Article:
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From Neha Narkhede <neha.narkh...@gmail.com>
Subject Re: Most common kafka client comsumer implementations?
Date Wed, 13 Aug 2014 16:31:54 GMT
option1 would take a throughput hit as you are trying to commit one message
at a time. Option 2 is pretty widely used at LinkedIn and am pretty sure at
several other places as well. Option 3 is essentially what the high level
consumer does under the covers already. It prefetches data in batches from
the server to provide high throughput.


On Wed, Aug 13, 2014 at 2:20 AM, Anand Nalya <anand.nalya@gmail.com> wrote:

> Hi Jim,
>
> In one of the applications, we implemented option #1:
>
> messageList = getNext(1000)
> process(messageList)
> commit()
>
> In case of failure, this resulted in duplicate processing for at most 1000
> records per partition.
>
> Regards,
> Anand
>
>
> On 1 August 2014 20:35, Jim <jiminoc@gmail.com> wrote:
>
> > Thanks Guozhang,
> >
> > I was looking for actual real world workflows. I realize you can commit
> > after each message but if you’re using ZK for offsets for instance you’ll
> > put too much write load on the nodes and crush your throughput. So I was
> > interested in batching strategies people have used that balance high/full
> > throughput and fully committed events.
> >
> >
> > On Thu, Jul 31, 2014 at 8:16 AM, Guozhang Wang <wangguoz@gmail.com>
> wrote:
> >
> > > Hi Jim,
> > >
> > > Whether to use high level or simple consumer depends on your use case.
> If
> > > you need to manually manage partition assignments among your consumers,
> > or
> > > you need to commit your offsets elsewhere than ZK, or you do not want
> > auto
> > > rebalancing of consumers upon failures etc, you will use simple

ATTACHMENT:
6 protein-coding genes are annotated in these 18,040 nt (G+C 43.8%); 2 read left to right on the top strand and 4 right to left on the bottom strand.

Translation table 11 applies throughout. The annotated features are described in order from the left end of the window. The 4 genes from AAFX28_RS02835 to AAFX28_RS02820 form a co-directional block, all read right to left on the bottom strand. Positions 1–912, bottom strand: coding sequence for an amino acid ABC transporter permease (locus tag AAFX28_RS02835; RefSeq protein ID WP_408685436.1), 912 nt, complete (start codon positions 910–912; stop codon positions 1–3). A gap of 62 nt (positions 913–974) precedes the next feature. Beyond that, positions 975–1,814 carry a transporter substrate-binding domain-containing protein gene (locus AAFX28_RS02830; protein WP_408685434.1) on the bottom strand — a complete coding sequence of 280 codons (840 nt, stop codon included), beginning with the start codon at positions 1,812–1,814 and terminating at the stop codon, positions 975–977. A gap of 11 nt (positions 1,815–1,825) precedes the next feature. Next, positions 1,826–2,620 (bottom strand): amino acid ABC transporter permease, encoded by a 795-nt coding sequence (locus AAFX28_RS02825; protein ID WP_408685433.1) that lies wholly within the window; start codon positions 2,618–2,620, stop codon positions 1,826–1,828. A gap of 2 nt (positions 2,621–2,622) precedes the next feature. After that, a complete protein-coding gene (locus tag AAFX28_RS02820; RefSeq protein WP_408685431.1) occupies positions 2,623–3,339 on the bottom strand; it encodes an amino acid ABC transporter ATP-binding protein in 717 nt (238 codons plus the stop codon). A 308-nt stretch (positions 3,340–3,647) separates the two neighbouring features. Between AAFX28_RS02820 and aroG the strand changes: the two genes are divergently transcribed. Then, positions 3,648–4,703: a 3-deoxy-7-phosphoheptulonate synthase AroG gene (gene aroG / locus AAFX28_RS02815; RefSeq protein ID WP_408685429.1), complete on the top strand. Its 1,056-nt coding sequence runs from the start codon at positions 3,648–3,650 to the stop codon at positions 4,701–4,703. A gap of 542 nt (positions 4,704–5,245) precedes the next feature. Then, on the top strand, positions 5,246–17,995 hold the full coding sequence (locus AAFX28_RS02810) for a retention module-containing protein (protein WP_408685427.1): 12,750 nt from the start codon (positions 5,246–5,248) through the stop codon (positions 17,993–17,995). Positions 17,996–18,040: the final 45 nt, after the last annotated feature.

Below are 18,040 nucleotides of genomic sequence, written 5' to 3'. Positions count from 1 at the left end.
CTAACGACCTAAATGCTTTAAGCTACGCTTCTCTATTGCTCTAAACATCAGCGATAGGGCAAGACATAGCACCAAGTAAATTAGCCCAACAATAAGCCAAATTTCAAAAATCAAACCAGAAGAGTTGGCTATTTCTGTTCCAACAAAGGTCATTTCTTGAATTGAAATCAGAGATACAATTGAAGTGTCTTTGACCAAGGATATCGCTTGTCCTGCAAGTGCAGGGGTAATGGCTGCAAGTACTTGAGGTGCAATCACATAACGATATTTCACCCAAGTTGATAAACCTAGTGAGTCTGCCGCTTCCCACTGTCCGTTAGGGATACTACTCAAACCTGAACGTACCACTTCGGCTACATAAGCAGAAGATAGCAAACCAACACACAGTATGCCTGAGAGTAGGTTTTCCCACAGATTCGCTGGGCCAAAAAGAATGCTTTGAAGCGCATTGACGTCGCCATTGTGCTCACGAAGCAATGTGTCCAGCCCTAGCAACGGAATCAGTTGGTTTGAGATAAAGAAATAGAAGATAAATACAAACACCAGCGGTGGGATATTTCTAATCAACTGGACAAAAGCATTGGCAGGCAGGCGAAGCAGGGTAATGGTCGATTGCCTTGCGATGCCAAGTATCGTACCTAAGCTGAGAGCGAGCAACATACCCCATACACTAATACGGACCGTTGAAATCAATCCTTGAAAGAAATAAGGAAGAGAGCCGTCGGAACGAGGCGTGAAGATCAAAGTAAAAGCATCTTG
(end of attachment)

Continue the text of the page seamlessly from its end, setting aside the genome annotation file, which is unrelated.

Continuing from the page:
> > consumers;
> > > otherwise you use high level consumer.
> > >
> > > From your description of pulling a batch of messages it seems you are
> > > currently using the simple consumer. Suppose you are using the high
> level
> > > consumer, to achieve at-lease-once basically you can do sth like:
> > >
> > > message = consumer.iter.next()
> > > process(message)
> > > consumer.commit()
> > >
> > > which is effectively the same as option 2 for using a simple consumer.
> Of
> > > course, doing so has a heavy overhead of one-commit-per-message, you
> can
> > > also do option 1, by the cost of duplicates, which is tolerable for
> > > at-least-once.
> > >
> > > Guozhang
> > >
> > >
> > > On Wed, Jul 30, 2014 at 8:25 PM, Jim <jiminoc@gmail.com> wrote:
> > >
> > > > Curious on a couple questions...
> > > >
> > > > Are most people(are you?) using the simple consumer vs the high level
> > > > consumer in production?
> > > >
> > > >
> > > > What is the common processing paradigm for maintaining a full
> pipeline
> > > for
> > > > kafka consumers for at-least-once messaging? E.g. you pull a batch of
> > > 1000
> > > > messages and:
> > > >
> > > > option 1.
> > > > you wait for the slowest worker to finish working on that message,
> when
> > > you
> > > > get back 1000 acks internally you commit your offset and pull another
> > > batch
> > > >
> > > > option 2.
> > > > you feed your workers n msgs at a time in sequence and move your
> offset
> > > up
> > > > as you work through your batch
> > > >
> > > > option 3.
> > > > you maintain a full stream of 1000 messages ideally and as you get
> acks
> > > > back from your workers you see if you can move your offset up in the
> > > stream
> > > > to pull n more messages to fill up your pipeline so you're not
> blocked
> > by
> > > > the slowest consumer (probability wise)
> > > >
> > > >
> > > > any good docs or articles on the subject would be great, thanks!
> > > >
> > >
> > >
> > >
> > > --
> > > -- Guozhang
> > >
> >
>

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